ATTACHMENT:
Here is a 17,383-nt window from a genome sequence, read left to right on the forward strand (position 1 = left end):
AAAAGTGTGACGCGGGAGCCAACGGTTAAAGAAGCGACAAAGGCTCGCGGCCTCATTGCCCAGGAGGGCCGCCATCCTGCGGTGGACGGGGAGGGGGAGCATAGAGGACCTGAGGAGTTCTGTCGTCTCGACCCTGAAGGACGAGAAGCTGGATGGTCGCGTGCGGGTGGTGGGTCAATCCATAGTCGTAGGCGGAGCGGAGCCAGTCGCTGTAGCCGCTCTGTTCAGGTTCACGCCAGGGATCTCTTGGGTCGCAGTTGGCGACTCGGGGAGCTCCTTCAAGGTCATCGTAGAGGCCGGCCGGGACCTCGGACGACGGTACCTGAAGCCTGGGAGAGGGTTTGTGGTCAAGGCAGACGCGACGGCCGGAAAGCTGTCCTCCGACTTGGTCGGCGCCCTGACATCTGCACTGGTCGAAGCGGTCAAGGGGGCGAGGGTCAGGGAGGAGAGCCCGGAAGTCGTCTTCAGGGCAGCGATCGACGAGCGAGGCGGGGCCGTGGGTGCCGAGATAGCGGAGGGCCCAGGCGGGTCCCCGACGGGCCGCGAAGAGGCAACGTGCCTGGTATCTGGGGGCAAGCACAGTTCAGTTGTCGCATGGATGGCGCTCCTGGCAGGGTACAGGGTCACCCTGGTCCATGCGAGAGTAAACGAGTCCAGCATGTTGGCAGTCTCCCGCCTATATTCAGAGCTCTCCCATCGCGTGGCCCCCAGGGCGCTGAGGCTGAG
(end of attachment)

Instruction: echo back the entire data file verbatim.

Here is a 17,383-nt window from a genome sequence, read left to right on the forward strand (position 1 = left end):
AAAAGTGTGACGCGGGAGCCAACGGTTAAAGAAGCGACAAAGGCTCGCGGCCTCATTGCCCAGGAGGGCCGCCATCCTGCGGTGGACGGGGAGGGGGAGCATAGAGGACCTGAGGAGTTCTGTCGTCTCGACCCTGAAGGACGAGAAGCTGGATGGTCGCGTGCGGGTGGTGGGTCAATCCATAGTCGTAGGCGGAGCGGAGCCAGTCGCTGTAGCCGCTCTGTTCAGGTTCACGCCAGGGATCTCTTGGGTCGCAGTTGGCGACTCGGGGAGCTCCTTCAAGGTCATCGTAGAGGCCGGCCGGGACCTCGGACGACGGTACCTGAAGCCTGGGAGAGGGTTTGTGGTCAAGGCAGACGCGACGGCCGGAAAGCTGTCCTCCGACTTGGTCGGCGCCCTGACATCTGCACTGGTCGAAGCGGTCAAGGGGGCGAGGGTCAGGGAGGAGAGCCCGGAAGTCGTCTTCAGGGCAGCGATCGACGAGCGAGGCGGGGCCGTGGGTGCCGAGATAGCGGAGGGCCCAGGCGGGTCCCCGACGGGCCGCGAAGAGGCAACGTGCCTGGTATCTGGGGGCAAGCACAGTTCAGTTGTCGCATGGATGGCGCTCCTGGCAGGGTACAGGGTCACCCTGGTCCATGCGAGAGTAAACGAGTCCAGCATGTTGGCAGTCTCCCGCCTATATTCAGAGCTCTCCCATCGCGTGGCCCCCAGGGCGCTGAGGCTGAG